Nominated for six Oscars, but not for Best Picture or Best Director, which has some people pissed. As usual, I’m far behind on my Oscar films watch, but I can say I think Mad Max: Fury Road is a better movie, and better directed, than Carol, which isn’t to say Carol is undeserving of nominations.
I’ve seen several of Todd Haynes’ movies, with Far from Heaven at the top of my personal list. Haynes is at his best when he delves deeply into Douglas Sirk mode. Lots of people I know love Velvet Goldmine, but I’m in the minority on that one. Carol is closer to Far from Heaven, both in terms of quality and in its similarities to that movie.
As usual, Haynes does a wonderful job of placing the viewer in a different era, without overdoing the ironic knowledge of our present time. Carol feels like a daring movie from 1952 at least as much as it feels like a period piece from 2015, even given that the movie would never have been made in the 50s. Even the “bad guys” are treated as people of their time, rather than as characters we would hate in a 2015 setting.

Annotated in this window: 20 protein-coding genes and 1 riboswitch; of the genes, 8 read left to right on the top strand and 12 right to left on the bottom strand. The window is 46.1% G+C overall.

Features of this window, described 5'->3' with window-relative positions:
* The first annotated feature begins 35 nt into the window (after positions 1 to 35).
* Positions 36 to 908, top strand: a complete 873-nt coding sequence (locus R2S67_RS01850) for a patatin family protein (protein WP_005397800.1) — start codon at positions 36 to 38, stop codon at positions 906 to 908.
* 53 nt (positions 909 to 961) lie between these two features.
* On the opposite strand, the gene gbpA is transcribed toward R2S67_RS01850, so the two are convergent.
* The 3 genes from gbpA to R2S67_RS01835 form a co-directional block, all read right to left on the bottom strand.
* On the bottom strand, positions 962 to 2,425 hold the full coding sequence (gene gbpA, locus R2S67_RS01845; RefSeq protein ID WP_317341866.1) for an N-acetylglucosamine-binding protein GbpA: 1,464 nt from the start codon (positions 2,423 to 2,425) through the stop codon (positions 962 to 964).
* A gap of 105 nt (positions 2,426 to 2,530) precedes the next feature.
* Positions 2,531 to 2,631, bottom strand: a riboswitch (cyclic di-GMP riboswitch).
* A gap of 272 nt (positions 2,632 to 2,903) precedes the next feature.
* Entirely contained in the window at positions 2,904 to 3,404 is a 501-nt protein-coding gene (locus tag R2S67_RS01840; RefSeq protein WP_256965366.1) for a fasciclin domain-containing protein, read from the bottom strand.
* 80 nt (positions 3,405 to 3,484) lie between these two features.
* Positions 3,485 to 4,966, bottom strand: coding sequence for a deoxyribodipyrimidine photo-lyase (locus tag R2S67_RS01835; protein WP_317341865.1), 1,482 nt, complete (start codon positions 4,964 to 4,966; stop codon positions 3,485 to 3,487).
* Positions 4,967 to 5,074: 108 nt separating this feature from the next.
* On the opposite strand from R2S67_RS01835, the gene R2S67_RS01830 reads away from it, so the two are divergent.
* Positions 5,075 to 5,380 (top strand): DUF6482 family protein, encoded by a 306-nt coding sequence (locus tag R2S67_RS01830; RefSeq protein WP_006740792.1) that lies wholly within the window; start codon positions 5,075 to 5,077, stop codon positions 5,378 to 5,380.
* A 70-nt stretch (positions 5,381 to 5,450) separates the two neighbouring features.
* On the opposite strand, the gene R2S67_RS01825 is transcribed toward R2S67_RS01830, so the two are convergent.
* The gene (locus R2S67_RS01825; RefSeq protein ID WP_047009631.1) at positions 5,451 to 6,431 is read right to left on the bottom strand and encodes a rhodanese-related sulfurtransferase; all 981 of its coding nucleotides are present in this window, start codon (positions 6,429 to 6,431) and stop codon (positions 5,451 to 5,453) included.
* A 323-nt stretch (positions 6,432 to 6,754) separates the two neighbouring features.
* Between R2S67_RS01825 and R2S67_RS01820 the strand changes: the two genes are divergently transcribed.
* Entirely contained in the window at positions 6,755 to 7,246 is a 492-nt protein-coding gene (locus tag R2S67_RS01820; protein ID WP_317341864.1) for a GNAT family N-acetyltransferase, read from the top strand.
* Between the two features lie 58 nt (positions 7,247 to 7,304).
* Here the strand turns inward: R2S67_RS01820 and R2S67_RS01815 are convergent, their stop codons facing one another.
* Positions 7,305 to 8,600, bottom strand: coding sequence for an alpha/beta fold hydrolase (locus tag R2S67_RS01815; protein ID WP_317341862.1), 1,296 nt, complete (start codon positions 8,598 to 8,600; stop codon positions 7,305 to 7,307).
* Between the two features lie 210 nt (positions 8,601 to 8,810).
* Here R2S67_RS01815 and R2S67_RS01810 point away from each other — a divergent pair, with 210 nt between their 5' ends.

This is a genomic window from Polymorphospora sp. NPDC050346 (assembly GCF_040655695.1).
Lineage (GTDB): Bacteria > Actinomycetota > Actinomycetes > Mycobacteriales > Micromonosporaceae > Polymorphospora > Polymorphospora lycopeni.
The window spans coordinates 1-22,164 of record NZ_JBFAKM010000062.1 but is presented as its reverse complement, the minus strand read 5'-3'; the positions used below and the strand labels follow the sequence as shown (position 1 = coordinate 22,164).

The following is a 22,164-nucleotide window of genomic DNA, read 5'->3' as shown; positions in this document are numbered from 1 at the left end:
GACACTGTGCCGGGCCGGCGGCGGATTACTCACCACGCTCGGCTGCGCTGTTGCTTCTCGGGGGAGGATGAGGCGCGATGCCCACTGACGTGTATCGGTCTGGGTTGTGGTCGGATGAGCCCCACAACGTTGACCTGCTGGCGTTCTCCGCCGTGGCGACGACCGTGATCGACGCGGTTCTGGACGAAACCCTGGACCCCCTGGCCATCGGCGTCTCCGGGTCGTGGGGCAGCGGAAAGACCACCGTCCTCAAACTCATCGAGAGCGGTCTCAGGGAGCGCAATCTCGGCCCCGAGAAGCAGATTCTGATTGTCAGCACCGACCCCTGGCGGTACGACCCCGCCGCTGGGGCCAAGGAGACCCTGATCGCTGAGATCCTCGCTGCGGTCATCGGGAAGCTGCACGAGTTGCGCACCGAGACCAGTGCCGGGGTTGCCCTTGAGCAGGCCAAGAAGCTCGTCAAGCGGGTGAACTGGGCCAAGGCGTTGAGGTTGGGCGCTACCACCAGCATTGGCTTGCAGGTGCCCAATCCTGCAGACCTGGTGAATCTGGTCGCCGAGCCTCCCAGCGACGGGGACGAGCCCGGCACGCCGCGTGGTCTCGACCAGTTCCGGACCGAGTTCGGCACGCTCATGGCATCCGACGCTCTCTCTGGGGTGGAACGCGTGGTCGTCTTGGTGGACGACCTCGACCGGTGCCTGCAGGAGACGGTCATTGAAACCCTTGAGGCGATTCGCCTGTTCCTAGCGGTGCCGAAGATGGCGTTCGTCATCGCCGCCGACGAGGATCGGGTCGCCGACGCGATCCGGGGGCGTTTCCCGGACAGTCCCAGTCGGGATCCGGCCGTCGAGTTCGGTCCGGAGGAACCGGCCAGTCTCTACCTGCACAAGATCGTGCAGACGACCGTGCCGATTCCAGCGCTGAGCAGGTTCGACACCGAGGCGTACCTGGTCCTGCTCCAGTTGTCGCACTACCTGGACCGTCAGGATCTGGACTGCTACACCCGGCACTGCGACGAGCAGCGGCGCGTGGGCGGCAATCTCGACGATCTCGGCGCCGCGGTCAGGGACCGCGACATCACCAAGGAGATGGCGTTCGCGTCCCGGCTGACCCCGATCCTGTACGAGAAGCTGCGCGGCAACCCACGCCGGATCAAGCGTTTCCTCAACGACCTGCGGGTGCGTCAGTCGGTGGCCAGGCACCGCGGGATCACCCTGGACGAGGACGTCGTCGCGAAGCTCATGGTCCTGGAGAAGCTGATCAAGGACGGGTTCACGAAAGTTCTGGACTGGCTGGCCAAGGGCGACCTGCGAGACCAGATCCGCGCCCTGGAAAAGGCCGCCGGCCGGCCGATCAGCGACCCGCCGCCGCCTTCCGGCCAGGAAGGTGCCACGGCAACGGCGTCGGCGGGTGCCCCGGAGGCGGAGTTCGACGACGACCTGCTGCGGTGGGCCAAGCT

For the most part, Carol avoids Well of Loneliness misery. The misfortunes of the main characters are socially imposed, and they are real, but you never get the feeling Carol or Therese think what they feel and do is bad. They are trapped in a time and place that makes their feelings and actions difficult, but they persevere. Therese is the key, and if I had to choose (I’m glad I don’t), I’d say it’s Rooney Mara who makes this film work. At one point, Therese says, “How could I know what I want if I say yes to everything?” It’s that yes which gives her power. She is young and unsure, but she always says “yes”, and that takes her places she would otherwise miss. Carol already knows who she is ... Therese is finding herself. And that search, and the many “yeses”, is why the Well of Loneliness never establishes a foothold.
Through it all, Haynes always errs on the side of subtlety. Carol is a quiet movie, almost internal, the way a woman like Carol would have to be in the 1950s. Blanchett has the look down, and she has the subtlety down ... it’s great casting. And Haynes doesn’t just recreate the 1950s ... he recreates the feel of a Sirk film, which is not quite the same but which is an interesting trick that works here as well as it did in Far from Heaven. This is a good return from the lows of Mildred Pierce. 8/10.